Keanu Reeves Groups With Suntory to Launch a Pair of Stellar New Single Malt Whiskies
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The world of Japanese whisky just received a star power boost that’s cooler than any celeb-backed tequila brand. House of Suntory announced a new partnership with Keanu Reeves and directors Sophia Coppola and Roman Coppola to celebrate its 100th anniversary. And of course there’s some expensive, limited-edition whisky on the way as well—specifically, two new 18-year-old single malts from Yamazaki and Hakushu.
At a swanky event in New York City last night, the details of this new collaboration were revealed and Reeves and Sophia both made appearances. The roots of this partnership date back decades to Coppola’s 2003 film Lost in Translation, in which Bill Murray plays an actor who travels to Japan to appear in a “Suntory Time” commercial. The new short film is called Suntory Anniversary Tribute, and is a snapshot of the history of Suntory featuring Keanu Reeves (who appeared in an ad campaign for Suntory Reserve in 1992) set to Joan Jett’s cover of “Crimson and Clover.” You can watch it for yourself here.
And later this summer, Reeves will appear in Roman Coppola’s new docuseries, The Nature and Spirit of Japan, which will explore the connection between Japanese whisky and craftsmanship. “I’m honored to partner with Suntory Whisky again 30 years after our Suntory Reserve campaign,” said Reeves in a statement. “I’m a huge fan of Suntory Whisky, so it’s very special to collaborate in honor of this milestone anniversary. My admiration for the whisky goes beyond tasting the whisky. It is the elevated Japanese craftsmanship and attention to every detail that makes Suntory Whisky so special. As an actor honing and perfecting my own craft, sharing this process in a docuseries is a thrill.”
If you thought bottles of Yamazaki 12 and Hakushu 12 were difficult to get ahold of these days, the pair of limited-edition whiskies released to commemorate the centennial will likely even be more elusive and expensive. We got to sample them both last night, and they are pretty fantastic. The first is Yamazaki 18 Year Old Mizunara, which is matured entirely in Japanese mizunara oak. This type of wood is notoriously difficult to work with, but has been a staple of Japanese whisky maturation dating back to WWII. Mizunara oak-matured whisky is a component of many of the blends and single malts from Suntory, but it’s rare to find a whisky aged solely in it. There is rich fruit, spice, and some incense on the palate, along with some herbal notes like lavender and thyme.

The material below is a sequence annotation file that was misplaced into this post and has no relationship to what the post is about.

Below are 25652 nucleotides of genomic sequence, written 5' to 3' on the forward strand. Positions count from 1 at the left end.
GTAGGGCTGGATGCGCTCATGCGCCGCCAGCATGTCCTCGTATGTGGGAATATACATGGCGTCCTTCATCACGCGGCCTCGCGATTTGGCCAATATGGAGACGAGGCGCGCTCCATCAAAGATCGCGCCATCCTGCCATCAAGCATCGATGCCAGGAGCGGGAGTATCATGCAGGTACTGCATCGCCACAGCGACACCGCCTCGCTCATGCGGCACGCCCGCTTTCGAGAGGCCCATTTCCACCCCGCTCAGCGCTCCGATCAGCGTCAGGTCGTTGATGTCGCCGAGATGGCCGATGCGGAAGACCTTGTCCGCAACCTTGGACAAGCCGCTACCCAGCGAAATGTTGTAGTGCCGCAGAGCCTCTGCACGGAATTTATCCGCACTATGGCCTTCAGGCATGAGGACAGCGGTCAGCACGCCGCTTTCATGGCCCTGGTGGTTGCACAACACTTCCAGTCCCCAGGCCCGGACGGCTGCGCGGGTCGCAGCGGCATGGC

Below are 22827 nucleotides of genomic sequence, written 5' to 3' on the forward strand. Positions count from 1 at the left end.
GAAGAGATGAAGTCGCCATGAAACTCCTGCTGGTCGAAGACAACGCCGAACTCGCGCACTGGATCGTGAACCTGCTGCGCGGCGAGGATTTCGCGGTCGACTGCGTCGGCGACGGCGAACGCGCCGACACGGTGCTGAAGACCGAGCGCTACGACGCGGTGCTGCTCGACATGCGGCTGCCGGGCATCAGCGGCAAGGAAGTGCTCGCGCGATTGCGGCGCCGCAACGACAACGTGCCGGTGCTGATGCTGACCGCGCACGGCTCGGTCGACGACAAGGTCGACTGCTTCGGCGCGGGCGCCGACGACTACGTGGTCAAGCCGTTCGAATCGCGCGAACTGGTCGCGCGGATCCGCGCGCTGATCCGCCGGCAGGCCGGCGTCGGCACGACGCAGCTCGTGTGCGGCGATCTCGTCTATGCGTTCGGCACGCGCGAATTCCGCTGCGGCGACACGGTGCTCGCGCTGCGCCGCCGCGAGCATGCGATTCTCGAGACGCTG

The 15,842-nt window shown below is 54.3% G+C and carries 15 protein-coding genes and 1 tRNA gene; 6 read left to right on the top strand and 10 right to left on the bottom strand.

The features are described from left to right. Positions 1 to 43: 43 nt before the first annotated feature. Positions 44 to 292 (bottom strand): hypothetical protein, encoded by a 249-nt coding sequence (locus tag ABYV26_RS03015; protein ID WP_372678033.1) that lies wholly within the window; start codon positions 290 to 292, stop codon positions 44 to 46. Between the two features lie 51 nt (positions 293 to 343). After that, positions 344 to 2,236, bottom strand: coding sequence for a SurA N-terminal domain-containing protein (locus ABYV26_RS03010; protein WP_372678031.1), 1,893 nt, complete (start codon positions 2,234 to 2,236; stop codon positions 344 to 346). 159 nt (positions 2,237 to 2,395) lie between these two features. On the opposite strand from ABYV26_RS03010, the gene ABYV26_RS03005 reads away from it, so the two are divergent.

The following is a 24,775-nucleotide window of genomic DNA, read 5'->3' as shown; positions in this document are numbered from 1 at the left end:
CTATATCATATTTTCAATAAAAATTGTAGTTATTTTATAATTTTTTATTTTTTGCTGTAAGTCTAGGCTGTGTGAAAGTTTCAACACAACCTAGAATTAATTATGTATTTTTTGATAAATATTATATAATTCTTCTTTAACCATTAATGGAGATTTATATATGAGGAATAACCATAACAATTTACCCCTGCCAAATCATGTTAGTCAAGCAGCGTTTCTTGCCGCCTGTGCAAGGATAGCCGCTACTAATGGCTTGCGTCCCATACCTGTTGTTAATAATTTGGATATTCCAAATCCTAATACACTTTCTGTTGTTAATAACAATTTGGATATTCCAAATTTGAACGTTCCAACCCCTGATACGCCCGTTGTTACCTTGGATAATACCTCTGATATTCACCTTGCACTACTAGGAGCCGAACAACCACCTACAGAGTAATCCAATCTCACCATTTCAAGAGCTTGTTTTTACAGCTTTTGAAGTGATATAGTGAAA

The second bottle is Hakushu 18 Year Old Peated Malt, aged in a variety of casks to showcase the peated barley used in this whisky. The nose has notes of candy and a hint of smoke. On the palate, the peat increases along with notes of grape, watermelon, vanilla, and even a bit of saline. “Hakushu and Yamazaki whiskies are gifts from our past handed down by generations,” said chief blender Shinji Fukuyo in a press release. “It is fitting to release limited editions as part of this incredible milestone, as they represent our relentless pursuit of quality and symbolize our promise to carry our philosophy on for the next one hundred years and beyond.”
The Yamazaki and Hakushu distilleries are currently closed for renovations, and are scheduled to reopen this fall. Suntory is investing nearly $80 million into the distilleries, betting on the continued popularity of not just its whiskies but the Japanese whisky category overall. And House of Suntory has a new global membership program—you can sign up here to be the first to know about new whisky releases, events, and more.
Yamazaki 18 Year Old Mizunara will be available later this month for $1,500 (but don’t be surprised to see it listed for much more than that), along with the new Yamazaki 12 bottle with a commemorative label design ($185). Hakushu 18 Year Old Peated Malt will be available for $1,200 (ditto for this bottle), as well as a special edition Hakushu 12 for $185. In the meantime, you can find the rest of the Suntory collection available to purchase from ReserveBar.
Source: Robb Report